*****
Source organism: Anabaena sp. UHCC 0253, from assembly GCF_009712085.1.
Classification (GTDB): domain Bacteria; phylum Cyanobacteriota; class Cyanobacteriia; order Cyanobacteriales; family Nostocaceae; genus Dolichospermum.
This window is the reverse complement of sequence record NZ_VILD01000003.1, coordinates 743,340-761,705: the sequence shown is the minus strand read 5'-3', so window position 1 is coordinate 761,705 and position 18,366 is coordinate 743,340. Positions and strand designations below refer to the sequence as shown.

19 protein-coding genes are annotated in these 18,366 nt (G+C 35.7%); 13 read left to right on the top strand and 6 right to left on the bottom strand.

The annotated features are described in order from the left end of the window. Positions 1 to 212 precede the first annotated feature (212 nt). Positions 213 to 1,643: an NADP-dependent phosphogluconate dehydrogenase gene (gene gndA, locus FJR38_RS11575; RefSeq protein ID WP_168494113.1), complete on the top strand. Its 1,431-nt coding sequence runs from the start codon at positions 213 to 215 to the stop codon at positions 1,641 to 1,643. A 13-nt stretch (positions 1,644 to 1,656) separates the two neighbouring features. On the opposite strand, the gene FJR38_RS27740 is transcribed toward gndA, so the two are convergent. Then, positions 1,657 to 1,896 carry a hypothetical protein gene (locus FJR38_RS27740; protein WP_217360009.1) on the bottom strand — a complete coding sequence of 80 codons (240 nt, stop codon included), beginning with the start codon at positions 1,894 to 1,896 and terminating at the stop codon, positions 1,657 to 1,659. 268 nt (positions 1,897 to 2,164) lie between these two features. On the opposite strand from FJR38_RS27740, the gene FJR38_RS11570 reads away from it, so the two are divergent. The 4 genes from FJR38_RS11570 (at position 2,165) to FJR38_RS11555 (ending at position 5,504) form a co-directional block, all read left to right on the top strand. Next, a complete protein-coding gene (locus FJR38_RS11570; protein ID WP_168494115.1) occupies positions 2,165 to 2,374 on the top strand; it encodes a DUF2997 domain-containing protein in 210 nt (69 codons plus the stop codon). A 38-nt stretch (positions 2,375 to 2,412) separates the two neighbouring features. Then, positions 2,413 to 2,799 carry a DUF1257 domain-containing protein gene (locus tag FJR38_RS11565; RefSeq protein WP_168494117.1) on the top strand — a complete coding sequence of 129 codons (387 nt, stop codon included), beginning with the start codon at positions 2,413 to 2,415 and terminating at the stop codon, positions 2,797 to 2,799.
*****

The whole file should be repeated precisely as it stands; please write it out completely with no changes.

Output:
Source organism: Anabaena sp. UHCC 0253, from assembly GCF_009712085.1.
Classification (GTDB): domain Bacteria; phylum Cyanobacteriota; class Cyanobacteriia; order Cyanobacteriales; family Nostocaceae; genus Dolichospermum.
This window is the reverse complement of sequence record NZ_VILD01000003.1, coordinates 743,340-761,705: the sequence shown is the minus strand read 5'-3', so window position 1 is coordinate 761,705 and position 18,366 is coordinate 743,340. Positions and strand designations below refer to the sequence as shown.

19 protein-coding genes are annotated in these 18,366 nt (G+C 35.7%); 13 read left to right on the top strand and 6 right to left on the bottom strand.

The annotated features are described in order from the left end of the window. Positions 1 to 212 precede the first annotated feature (212 nt). Positions 213 to 1,643: an NADP-dependent phosphogluconate dehydrogenase gene (gene gndA, locus FJR38_RS11575; RefSeq protein ID WP_168494113.1), complete on the top strand. Its 1,431-nt coding sequence runs from the start codon at positions 213 to 215 to the stop codon at positions 1,641 to 1,643. A 13-nt stretch (positions 1,644 to 1,656) separates the two neighbouring features. On the opposite strand, the gene FJR38_RS27740 is transcribed toward gndA, so the two are convergent. Then, positions 1,657 to 1,896 carry a hypothetical protein gene (locus FJR38_RS27740; protein WP_217360009.1) on the bottom strand — a complete coding sequence of 80 codons (240 nt, stop codon included), beginning with the start codon at positions 1,894 to 1,896 and terminating at the stop codon, positions 1,657 to 1,659. 268 nt (positions 1,897 to 2,164) lie between these two features. On the opposite strand from FJR38_RS27740, the gene FJR38_RS11570 reads away from it, so the two are divergent. The 4 genes from FJR38_RS11570 (at position 2,165) to FJR38_RS11555 (ending at position 5,504) form a co-directional block, all read left to right on the top strand. Next, a complete protein-coding gene (locus FJR38_RS11570; protein ID WP_168494115.1) occupies positions 2,165 to 2,374 on the top strand; it encodes a DUF2997 domain-containing protein in 210 nt (69 codons plus the stop codon). A 38-nt stretch (positions 2,375 to 2,412) separates the two neighbouring features. Then, positions 2,413 to 2,799 carry a DUF1257 domain-containing protein gene (locus tag FJR38_RS11565; RefSeq protein WP_168494117.1) on the top strand — a complete coding sequence of 129 codons (387 nt, stop codon included), beginning with the start codon at positions 2,413 to 2,415 and terminating at the stop codon, positions 2,797 to 2,799.